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-   -   A good illustrated reference? (http://www.aikiweb.com/forums/showthread.php?t=10546)

lbb 06-23-2006 11:09 AM

A good illustrated reference?
 
I'm looking for a good illustrated reference showing basic techniques, so that I can stop saying, "You know that thing where you step like that and turn like that and then extend over there and..." Anyone got one, preferably one currently in print? Or online?

TIA,

lbb :crazy:

sullivanw 06-23-2006 11:14 AM

Re: A good illustrated reference?
 
Yeah, 'Aikido and the Dynamic Sphere' is pretty good. Great illustrations.

justin 06-23-2006 11:40 AM

Re: A good illustrated reference?
 
the best aikido or the fundimentials both by Doshu moriteru ueshiba I find of great help.

odudog 06-23-2006 12:44 PM

Re: A good illustrated reference?
 
Go to the library. You can check out books on various styles from various authors to see which one you truely like before you purchase something that will be a waste of money. Don't rely on other peoples recommendations! I did this for about 1 yr. before I decided to start my personal Aikido collection. Everyone recommends Aikido and the Dynamic Sphere, however, I hate that book!

laovel 06-23-2006 12:55 PM

Re: A good illustrated reference?
 
I don't own this so I don't know what it's like..but an interesting take...

http://www.aikido3d.com/

MikeLogan 06-23-2006 02:02 PM

Re: A good illustrated reference?
 
Several people have suggested Yamada Sensei's book "New Aikido Complete", or the original "Aikido Complete" I purchased a hardcover addition(, not sure if there are soft cover,) and was then silly enough to loan it to one person who practiced twice, but not three times... :grr:

The rule of lending books, lend only what you are prepared to give.

michael.

Jill N 06-23-2006 02:55 PM

Re: A good illustrated reference?
 
Mike: I've lost two books and two videos the same way. I guess I'm a slower learner than you. Now I only lend to someone who is at least 3rd kyu, or they go through our librarian and put down a deposit. So frustrating. Regarding the original question: It depends on your style, but I agree that the Dynamic Sphere is the most clear and complete one I have ever found.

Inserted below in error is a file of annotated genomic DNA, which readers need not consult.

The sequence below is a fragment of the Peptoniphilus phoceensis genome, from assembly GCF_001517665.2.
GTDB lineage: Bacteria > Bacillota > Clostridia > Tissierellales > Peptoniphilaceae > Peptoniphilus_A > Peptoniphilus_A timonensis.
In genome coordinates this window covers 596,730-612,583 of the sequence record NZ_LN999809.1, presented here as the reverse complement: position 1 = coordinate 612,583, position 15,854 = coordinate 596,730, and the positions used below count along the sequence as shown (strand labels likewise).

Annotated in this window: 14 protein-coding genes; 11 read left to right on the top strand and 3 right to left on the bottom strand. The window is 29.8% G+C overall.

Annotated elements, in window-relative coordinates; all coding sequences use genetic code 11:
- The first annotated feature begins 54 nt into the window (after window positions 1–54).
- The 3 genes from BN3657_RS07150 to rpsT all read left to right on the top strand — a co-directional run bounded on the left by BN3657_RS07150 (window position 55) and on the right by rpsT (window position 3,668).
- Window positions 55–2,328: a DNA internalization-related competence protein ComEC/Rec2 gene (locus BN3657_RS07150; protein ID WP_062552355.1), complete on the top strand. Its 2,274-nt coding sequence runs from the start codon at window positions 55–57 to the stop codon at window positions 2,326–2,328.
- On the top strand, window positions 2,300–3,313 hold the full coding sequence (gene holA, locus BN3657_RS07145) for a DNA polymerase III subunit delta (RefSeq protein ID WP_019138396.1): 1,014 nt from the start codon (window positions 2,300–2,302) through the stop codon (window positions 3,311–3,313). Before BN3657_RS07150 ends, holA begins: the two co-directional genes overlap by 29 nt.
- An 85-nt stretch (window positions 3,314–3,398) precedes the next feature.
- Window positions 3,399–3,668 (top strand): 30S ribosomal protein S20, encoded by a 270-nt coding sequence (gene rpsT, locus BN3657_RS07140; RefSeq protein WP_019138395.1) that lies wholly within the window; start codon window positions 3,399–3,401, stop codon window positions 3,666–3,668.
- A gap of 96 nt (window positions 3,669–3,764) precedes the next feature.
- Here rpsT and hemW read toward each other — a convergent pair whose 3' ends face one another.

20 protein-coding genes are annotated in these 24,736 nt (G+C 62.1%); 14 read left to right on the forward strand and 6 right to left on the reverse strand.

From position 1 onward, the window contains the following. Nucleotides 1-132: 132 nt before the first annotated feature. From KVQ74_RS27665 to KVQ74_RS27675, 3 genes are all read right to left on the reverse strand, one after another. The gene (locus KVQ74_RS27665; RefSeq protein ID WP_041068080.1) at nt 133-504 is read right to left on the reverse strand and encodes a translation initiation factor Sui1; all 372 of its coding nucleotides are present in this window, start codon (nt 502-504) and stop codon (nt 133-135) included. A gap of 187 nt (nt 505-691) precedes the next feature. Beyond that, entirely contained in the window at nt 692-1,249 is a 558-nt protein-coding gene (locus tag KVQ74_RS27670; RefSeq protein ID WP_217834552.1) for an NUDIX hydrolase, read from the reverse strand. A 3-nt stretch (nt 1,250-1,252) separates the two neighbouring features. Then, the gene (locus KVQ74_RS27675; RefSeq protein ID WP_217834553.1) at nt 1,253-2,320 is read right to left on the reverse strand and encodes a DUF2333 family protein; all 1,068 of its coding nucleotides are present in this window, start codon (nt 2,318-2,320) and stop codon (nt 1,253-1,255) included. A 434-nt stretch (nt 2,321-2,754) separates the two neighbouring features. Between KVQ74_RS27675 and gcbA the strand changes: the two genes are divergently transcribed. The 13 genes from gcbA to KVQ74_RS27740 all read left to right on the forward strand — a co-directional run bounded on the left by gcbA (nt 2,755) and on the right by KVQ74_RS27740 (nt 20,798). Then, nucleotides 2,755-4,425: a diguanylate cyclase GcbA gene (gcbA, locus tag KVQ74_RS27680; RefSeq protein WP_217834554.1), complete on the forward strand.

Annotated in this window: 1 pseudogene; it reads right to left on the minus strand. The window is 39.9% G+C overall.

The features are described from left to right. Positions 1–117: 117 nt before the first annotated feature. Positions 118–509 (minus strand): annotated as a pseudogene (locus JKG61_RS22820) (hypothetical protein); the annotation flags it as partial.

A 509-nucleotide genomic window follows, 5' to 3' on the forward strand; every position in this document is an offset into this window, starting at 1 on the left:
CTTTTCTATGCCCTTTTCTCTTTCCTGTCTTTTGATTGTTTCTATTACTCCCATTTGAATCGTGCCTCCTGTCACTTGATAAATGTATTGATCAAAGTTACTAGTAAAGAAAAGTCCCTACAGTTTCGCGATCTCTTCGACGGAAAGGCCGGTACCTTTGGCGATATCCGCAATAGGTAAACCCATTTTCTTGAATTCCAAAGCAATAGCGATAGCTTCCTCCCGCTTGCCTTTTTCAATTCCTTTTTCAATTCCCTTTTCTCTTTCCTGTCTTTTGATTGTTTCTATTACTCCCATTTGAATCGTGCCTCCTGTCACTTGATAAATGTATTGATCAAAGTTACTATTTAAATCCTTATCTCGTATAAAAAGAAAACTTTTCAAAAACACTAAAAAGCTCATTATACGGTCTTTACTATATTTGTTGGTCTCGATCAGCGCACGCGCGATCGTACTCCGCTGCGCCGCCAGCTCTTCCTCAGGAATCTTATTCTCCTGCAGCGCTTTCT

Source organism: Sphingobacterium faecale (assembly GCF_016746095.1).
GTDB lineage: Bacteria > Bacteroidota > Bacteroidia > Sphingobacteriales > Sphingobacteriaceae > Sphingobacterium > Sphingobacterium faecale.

e ya later
Jill.

xuzen 06-23-2006 10:42 PM

Re: A good illustrated reference?
 
Aikido and Dynamic Sphere by Ratti et al.... for illustration.

Boon.

Mark Freeman 06-24-2006 03:51 AM

Re: A good illustrated reference?
 
Quote:

Mike Braxton wrote:
Everyone recommends Aikido and the Dynamic Sphere, however, I hate that book!

I'm not a fan of any illustrated aikido guides, I just think that the best place to learn aikido is on the mat. I little like looking at a painting and hoping that you can learn how to paint from it.

I am however curious to know why you hate this one so much Mike? I liked the text and the illustrations are rather good. What was so bad about it?

regards,

Mark

alex padilla 06-24-2006 04:00 AM

Re: A good illustrated reference?
 
I would also recommend "Aikido and the Dynamic Sphere",
I personally regard it as my Aikido bible.

Mark Uttech 06-24-2006 05:15 AM

Re: A good illustrated reference?
 
There was a time early in my aikido journey when I also hated the book: "Dynamic Sphere." My complaint at the time was that it was "too technical" and I was more interested in a 'big picture'
and poetical approach, so I sold the copy I had purchased. A few years later, I received the book
as a gift, and this time around I looked at it with different eyes and now I am on the side of the fence
that recommends the book, but I also understand when people don't like it. There is some kind of
aikido lesson in this story. In gassho.

kokyu 06-24-2006 05:45 AM

Re: A good illustrated reference?
 
Quote:

Mike Braxton wrote:
Go to the library. You can check out books on various styles from various authors to see which one you truly like before you purchase something that will be a waste of money.

I heartily agree with this. You need to have a clear idea of the type of explanation you are looking for as well as the kind of techniques you want more details on... and then choose the book.

Some books are wholly illustrated (such as Aikido and the Dyanmic Sphere), others are full of frame-by-frame photos (such as Best Aikido). YMMV.

I think the 'book reviews' section of this website covers the major books and could give you good leads.

deepsoup 06-24-2006 06:39 AM

Re: A good illustrated reference?
 
Quote:

William Sullivan wrote:
Yeah, 'Aikido and the Dynamic Sphere' is pretty good. Great illustrations.

People always recommend this, and yes, Oscar Ratti's illustrations are beautiful.

But, I think the book's classic status is largely down to its being one of the first books of its kind. Its rather overrated imho.

Even if you love it though, you'd have to admit its pretty hopeless for the purpose Mary is looking for - essentially an aide memoir for the names of techniques.

Does anyone think the Aikido3D visualisation software thingy might a good alternative to a book for this? (As discussed on Aikiweb here.)